Judge puts Cascino back in jail

No evidence supports cleanup of his dumping

HUDSON—Salvatore Cascino is back behind bars.

In Columbia County Supreme Court, Friday, August 26, Mr. Cascino once again failed to provide proof that he had complied with court orders. But this time there was no reprieve.

In a matter of minutes Mr. Cascino, wearing a pair of shiny handcuffs, was escorted off to the Columbia County Jail by sheriff’s deputies.

Acting Supreme Court Judge Jonathan Nichols had slated this evidentiary hearing to give Mr. Cascino another chance to prove he had completed the court-ordered removal of 9,650 cubic yards of solid waste he had illegally dumped on his 300-acre property along the east side of Route 22 in Copake.

A convicted felon and serial scofflaw, Mr. Cascino, 76, of Larchmont in Westchester County, has spent the past 18 years racking up violations of federal, state and town laws for illegal dumping, building and excavating at a place he calls Copake Valley Farm.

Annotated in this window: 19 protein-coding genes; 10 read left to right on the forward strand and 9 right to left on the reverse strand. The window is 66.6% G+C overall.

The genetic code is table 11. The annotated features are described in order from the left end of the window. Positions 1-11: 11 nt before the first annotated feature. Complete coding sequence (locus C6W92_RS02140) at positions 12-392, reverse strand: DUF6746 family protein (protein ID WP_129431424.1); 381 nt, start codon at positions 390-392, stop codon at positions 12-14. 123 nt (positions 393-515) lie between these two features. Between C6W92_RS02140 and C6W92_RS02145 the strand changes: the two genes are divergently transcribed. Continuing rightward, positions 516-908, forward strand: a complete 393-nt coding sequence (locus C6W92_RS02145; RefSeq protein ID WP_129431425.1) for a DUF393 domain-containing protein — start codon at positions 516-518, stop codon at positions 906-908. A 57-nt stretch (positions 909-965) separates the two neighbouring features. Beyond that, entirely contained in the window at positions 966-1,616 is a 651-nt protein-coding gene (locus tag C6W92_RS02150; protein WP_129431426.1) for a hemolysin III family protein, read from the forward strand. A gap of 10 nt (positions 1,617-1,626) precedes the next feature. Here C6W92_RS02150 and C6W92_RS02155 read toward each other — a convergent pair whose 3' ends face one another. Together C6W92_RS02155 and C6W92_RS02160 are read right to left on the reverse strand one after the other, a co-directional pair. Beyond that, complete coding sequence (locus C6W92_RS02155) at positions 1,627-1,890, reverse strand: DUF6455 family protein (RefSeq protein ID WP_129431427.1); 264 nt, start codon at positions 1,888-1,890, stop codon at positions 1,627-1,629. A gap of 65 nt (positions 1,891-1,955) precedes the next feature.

In February, Judge Nichols found Mr. Cascino guilty of criminal and civil contempt and, in addition to rectifying certain unlawful actions associated with structures and dumping on his property, and paying fines and reimbursing Copake for legal fees, the judge ordered him to spend at least 60 days in the Columbia County Jail.

That ruling came in connection with two outstanding orders to show cause from early 2013 brought by the Town of Copake based on his failure to comply with numerous orders previously issued by the court. After 69 days in jail Judge Nichols released Mr. Cascino May 4 on the condition that he continue to remove 9,650 cubic yards of illegally dumped solid waste from the property. He was to prove to the judge that the removal was in progress during return court appearances June 30, July 19 and completed by August 8.

But when Mr. Cascino returned to court August 8 for what was supposed to be the final of three follow-up court appearances in connection with the February criminal and civil contempt convictions, he arrived an hour late and did not produce the required dump receipts or affidavits to document his claim that he had hauled away all the offending waste as ordered by the judge.